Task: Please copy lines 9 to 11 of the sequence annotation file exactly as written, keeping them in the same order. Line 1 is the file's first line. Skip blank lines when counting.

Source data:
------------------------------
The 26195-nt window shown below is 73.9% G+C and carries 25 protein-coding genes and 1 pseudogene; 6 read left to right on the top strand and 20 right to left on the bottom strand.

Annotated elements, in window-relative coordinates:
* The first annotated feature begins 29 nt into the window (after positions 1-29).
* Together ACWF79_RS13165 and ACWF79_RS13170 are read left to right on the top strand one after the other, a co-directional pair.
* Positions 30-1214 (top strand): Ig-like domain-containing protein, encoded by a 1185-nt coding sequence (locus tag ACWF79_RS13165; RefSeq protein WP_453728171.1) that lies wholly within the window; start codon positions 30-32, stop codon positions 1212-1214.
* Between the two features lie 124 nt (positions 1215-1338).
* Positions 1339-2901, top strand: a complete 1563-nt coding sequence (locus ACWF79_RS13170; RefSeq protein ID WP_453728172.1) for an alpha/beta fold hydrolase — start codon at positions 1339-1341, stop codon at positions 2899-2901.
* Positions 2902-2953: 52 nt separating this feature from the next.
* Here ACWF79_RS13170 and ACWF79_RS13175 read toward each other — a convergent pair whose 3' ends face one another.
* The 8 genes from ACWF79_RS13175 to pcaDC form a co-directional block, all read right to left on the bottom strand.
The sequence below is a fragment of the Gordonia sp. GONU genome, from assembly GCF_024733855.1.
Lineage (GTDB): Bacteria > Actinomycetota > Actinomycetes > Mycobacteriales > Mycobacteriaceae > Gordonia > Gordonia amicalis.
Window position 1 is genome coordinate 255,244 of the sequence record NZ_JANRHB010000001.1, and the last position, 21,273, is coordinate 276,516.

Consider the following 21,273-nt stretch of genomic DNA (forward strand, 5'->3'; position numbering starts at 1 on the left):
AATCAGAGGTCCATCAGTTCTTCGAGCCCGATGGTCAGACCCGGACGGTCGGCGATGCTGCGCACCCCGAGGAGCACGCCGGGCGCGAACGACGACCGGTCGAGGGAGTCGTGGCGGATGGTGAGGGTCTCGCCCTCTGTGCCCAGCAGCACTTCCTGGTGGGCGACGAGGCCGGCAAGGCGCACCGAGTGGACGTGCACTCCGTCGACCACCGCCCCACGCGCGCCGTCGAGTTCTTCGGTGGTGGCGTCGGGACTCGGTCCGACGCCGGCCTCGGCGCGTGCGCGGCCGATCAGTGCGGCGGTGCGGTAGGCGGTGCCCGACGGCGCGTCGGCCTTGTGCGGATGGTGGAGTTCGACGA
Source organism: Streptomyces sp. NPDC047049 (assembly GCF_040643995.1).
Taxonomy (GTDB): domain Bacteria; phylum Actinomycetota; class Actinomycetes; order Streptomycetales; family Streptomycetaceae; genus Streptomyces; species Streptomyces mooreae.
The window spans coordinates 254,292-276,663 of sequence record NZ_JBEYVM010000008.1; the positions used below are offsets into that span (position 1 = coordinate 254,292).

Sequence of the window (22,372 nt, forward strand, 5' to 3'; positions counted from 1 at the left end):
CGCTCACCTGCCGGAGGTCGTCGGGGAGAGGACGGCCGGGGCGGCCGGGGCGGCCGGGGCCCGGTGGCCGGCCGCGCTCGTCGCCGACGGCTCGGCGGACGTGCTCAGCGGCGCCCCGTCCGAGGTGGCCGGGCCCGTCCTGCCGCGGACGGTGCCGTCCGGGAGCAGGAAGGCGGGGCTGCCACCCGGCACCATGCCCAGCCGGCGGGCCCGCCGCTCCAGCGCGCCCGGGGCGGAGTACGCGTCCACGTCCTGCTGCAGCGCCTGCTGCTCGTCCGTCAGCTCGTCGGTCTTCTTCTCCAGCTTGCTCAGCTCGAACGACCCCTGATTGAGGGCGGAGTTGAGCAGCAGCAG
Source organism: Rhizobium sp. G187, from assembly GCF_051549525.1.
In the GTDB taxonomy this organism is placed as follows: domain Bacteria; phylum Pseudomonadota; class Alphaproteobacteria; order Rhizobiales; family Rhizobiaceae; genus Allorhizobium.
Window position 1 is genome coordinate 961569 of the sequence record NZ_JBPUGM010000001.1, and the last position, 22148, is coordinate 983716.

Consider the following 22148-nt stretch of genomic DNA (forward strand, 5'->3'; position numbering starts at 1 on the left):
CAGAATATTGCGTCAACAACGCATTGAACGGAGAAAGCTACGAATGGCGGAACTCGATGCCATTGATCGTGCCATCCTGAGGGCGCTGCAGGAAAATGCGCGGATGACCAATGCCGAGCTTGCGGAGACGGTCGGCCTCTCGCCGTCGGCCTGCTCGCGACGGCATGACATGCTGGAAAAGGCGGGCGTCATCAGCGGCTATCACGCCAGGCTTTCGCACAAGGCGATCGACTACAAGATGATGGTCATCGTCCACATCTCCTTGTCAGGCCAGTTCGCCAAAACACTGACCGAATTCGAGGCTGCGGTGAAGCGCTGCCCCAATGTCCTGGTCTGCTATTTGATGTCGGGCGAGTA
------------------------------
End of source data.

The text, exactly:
* Here ACWF79_RS13170 and ACWF79_RS13175 read toward each other — a convergent pair whose 3' ends face one another.
* The 8 genes from ACWF79_RS13175 to pcaDC form a co-directional block, all read right to left on the bottom strand.
The sequence below is a fragment of the Gordonia sp. GONU genome, from assembly GCF_024733855.1.